Editor’s note: In this excerpt from True Adventures With the King of Bluegrass, author Tom Piazza has already convinced Jimmy Martin — one of the most colorful characters in bluegrass history — to be interviewed for an Oxford American magazine profile. But first, with a promised bottle of bourbon in tow, Piazza tags along with Martin in the singer’s temperamental blue limo, then gives the reader an indelible image of Martin’s home in Hermitage, Tenn. A decade after appearing in book form, True Adventures With the King of Bluegrass was published in paperback earlier this year.
I grabbed my stuff and approached the limo, the tinted driver’s-side window rolled down halfway, and there was Jimmy Martin looking up at me, unsmiling, suspicion in his red and slightly watery eyes, his head as big as a large ham and very jowly, with long grey sideburns and thin grey hair combed back and left a little bit long by the collar of his black nylon windbreaker.
“Leave your bags in your car,” he said. “I gotta do an errand here; you can come with me.”
By the time I climbed into his passenger seat, Martin was trying to maneuver the limo into a five-point U-turn so that he could get it out of his driveway. He worked the gear shift, which was on the steering column, with dogged concentration and without saying a word. The hood was as big as a queen-sized bed. On the first leg of the turn the limo stalled, and Martin cursed and restarted it with effort. The car stalled twice more before he got through the turn; at one point he spun the wheels and they splattered mud all over my car, which was about twenty feet behind the limo. Finally, the turn was completed and we coasted down the driveway with the engine gurgling uncertainly, and out onto the road.
Once we were underway I tried a few conversation openers, but it was like trying to play tennis in the sand. It took three long minutes, driving at about 15 miles an hour, to get to our destination just off the main road: the back of a one-story brick building where somebody was busy throwing wood and other garbage into an incinerator.
“Wait here,” Martin said, getting out and slamming the door. For the first time I turned and looked in the back area of the limo, which was upholstered in blue velvet but not very well cared for, littered with scraps of paper and junk. In the middle of the back seat were two giant bags of garbage and a broken crutch. Martin opened the back door, grabbed the garbage, and closed it again. I watched him bring it over to the guy; they stood around talking, inaudibly to me, for about five minutes while I sat in the front seat.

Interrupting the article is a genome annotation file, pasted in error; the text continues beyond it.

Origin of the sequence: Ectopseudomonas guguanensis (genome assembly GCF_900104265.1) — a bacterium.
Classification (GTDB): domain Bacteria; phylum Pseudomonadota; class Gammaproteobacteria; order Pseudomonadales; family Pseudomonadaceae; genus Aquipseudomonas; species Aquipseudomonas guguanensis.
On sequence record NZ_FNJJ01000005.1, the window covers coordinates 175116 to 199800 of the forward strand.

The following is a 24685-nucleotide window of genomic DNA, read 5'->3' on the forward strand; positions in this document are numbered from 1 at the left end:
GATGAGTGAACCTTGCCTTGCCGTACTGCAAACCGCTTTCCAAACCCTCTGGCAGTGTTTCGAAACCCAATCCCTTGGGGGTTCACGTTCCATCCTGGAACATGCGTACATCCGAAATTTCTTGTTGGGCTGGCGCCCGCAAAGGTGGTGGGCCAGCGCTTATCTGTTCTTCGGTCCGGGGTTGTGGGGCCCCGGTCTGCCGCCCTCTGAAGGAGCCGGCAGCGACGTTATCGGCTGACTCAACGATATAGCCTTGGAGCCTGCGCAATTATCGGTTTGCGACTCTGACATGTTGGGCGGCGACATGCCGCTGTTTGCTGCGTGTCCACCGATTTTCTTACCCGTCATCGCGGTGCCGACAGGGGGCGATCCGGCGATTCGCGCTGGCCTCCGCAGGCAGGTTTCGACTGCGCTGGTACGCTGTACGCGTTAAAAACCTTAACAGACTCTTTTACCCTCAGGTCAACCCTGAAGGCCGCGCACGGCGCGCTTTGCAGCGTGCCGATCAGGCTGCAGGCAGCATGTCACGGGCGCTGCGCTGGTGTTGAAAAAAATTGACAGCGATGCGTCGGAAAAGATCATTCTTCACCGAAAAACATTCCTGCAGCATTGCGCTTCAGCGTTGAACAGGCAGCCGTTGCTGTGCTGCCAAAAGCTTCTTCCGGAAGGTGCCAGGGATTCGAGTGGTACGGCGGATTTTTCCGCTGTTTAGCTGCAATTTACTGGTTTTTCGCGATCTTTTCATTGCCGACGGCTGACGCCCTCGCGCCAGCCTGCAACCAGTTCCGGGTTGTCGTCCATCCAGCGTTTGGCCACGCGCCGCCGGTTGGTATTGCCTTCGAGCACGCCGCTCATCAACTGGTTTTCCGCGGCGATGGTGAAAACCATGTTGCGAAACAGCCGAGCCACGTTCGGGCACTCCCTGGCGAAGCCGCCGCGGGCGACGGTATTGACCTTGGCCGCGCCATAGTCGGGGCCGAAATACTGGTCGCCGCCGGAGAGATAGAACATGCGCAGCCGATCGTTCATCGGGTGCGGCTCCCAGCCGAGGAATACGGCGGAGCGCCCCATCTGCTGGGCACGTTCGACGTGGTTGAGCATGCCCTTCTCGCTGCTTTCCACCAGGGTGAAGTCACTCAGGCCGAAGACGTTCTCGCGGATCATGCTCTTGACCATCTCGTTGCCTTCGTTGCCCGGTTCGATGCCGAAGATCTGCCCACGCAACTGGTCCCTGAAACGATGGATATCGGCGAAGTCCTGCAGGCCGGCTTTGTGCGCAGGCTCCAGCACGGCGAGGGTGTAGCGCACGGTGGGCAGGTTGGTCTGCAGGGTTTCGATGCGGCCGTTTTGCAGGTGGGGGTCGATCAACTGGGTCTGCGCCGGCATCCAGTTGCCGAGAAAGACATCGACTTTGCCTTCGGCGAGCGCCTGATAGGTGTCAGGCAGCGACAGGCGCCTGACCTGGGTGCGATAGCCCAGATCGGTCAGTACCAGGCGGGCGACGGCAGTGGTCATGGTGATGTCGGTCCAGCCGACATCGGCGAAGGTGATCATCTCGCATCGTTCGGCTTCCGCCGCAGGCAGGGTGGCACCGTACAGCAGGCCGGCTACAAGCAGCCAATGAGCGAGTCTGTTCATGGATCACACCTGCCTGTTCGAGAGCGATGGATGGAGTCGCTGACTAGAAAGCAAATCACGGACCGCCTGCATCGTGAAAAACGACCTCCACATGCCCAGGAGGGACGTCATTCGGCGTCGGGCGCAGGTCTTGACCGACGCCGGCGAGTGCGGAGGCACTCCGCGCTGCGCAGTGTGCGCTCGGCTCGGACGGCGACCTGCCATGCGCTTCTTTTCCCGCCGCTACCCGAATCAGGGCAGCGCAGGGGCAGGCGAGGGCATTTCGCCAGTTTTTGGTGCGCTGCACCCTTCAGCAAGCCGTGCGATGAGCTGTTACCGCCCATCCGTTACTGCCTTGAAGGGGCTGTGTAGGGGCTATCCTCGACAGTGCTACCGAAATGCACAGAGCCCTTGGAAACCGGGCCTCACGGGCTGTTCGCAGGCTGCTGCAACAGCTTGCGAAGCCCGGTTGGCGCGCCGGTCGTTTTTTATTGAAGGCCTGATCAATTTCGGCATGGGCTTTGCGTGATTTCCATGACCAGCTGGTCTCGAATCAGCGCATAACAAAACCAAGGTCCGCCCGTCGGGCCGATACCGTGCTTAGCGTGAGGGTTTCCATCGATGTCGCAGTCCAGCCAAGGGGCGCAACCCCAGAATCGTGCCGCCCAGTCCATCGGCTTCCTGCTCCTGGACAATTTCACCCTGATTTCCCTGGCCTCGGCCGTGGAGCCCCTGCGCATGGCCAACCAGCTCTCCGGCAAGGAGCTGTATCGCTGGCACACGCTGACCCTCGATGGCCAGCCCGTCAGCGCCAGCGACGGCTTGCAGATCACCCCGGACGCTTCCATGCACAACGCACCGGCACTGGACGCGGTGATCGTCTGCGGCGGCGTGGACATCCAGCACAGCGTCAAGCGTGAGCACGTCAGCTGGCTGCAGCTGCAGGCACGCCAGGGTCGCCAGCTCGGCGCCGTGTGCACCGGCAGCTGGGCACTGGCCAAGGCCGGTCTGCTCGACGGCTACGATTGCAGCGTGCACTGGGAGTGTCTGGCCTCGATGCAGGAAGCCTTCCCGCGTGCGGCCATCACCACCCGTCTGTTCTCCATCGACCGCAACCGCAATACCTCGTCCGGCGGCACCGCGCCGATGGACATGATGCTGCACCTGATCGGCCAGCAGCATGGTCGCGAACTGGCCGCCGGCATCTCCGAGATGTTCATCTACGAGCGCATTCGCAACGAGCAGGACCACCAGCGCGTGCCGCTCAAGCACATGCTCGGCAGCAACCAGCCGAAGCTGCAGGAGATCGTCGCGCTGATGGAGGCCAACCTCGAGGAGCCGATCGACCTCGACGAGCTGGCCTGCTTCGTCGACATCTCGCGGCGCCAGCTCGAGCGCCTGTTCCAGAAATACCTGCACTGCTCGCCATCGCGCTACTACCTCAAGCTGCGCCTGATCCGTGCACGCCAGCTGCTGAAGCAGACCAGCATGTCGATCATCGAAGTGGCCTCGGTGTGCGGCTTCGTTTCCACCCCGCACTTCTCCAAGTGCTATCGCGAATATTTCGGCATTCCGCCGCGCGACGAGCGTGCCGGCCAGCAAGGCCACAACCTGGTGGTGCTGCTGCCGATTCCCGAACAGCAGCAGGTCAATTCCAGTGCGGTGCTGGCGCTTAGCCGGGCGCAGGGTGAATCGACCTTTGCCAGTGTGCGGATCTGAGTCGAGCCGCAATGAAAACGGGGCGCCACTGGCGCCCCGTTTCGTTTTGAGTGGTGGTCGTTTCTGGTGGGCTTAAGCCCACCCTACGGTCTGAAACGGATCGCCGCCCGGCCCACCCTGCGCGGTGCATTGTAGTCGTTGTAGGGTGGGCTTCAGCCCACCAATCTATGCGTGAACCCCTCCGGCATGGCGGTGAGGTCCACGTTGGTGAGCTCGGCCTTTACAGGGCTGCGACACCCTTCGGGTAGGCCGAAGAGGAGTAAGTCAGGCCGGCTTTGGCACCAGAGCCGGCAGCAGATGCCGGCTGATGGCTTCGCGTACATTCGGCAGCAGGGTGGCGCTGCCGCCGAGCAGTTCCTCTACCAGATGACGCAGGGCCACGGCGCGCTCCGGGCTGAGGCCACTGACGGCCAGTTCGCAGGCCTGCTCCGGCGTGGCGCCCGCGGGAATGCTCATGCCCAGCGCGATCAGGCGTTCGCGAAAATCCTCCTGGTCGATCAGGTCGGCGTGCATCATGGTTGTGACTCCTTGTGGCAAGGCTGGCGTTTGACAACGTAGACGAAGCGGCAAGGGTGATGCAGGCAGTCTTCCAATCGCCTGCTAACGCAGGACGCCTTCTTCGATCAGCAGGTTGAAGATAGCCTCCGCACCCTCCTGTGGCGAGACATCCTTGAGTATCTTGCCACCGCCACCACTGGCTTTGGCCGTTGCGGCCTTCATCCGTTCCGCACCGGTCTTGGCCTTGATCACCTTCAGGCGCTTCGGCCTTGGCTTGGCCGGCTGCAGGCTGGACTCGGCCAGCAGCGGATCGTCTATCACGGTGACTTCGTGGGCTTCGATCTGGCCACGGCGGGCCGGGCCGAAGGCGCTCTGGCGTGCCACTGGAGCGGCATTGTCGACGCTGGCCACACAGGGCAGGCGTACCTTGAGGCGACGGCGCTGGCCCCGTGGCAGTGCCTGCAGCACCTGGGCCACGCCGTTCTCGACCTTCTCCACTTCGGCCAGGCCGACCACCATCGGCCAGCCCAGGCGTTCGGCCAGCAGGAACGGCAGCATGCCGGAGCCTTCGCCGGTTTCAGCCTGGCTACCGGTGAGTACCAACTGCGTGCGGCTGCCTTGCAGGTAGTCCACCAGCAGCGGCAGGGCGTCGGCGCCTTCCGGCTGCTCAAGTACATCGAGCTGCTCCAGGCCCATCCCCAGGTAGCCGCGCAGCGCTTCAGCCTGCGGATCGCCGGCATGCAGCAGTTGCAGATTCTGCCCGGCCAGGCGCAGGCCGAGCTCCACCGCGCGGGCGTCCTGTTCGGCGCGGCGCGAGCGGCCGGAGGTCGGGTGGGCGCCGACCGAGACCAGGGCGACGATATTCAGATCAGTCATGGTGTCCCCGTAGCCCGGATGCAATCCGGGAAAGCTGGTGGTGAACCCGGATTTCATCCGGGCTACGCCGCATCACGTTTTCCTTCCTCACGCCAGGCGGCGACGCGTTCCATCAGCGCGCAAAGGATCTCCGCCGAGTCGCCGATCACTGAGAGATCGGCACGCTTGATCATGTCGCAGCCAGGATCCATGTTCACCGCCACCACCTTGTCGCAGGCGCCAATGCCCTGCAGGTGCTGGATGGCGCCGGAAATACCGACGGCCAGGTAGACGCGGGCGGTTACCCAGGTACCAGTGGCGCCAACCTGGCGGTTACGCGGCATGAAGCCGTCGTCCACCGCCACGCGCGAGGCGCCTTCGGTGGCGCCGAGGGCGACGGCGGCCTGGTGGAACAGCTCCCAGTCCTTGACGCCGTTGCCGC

When they were finished Martin got back in without any explanation, and we headed back to the house, with the limo stalling only once more.
The dogs were really whooping it up when we arrived, and Martin hollered at them as we got out and they skulked away quietly. At the end of the driveway stood a big STOP sign, with stick-on letters added, reading BAD DOG WILL BITE TAIL. I grabbed my bags out of my car and followed Martin inside.
We walked under a carport and through a storm door into an unheated den, where the floor was piled with boxes of cassettes, CDs, an upright bass, sound equipment, and other stuff. I followed him up a few steps, through a door and past a daybed where a collection of mesh caps of all sorts was displayed, then through another door into a vestibule with a bathroom and a bedroom off of it, which led directly into the kitchen. It was obviously a bachelor’s house: clothes were set out to dry on a chair by the heater, and at the Formica kitchen table space would have had to be cleared amid papers, mail-order catalogs, letters, and empty cassette cases to make room for a second person to eat. I unpacked my cassette recorder and notebook while Martin wordlessly looked through some mail, but before we got started I was going to give him the whiskey I promised him.
I had put some thought into the choice, actually. I had initially bought him a bottle of Knob Creek, a very good Kentucky bourbon. But after I bought it I wondered if there wouldn’t be some state of loyalty involved in Martin’s whiskey preference. He had begun life in Tennessee, after all, and had spent the last 25 years living there. Tennessee was the home of the Grand Ole Opry, etc., etc., and for all I knew some kind of horrible blood rivalry might exist between Tennessee and Kentucky. So I went back to the liquor store and picked up a bottle of Gentlemen Jack as well, to cover the Tennessee base.
Now I reminded him of the conversation, made a little speech about my rationale for the choice, during which he looked blankly at the bottles, then I handed the bottles to him, feeling proud of myself.
“I drink Seagram’s 7,” he said. Then he walked across the kitchen, stashed the bottles in a cabinet, and that was that.
Reprinted courtesy of the Country Music Foundation Press & Vanderbilt University Press. Copyright 1999 by Tom Piazza. Paperback published in 2009.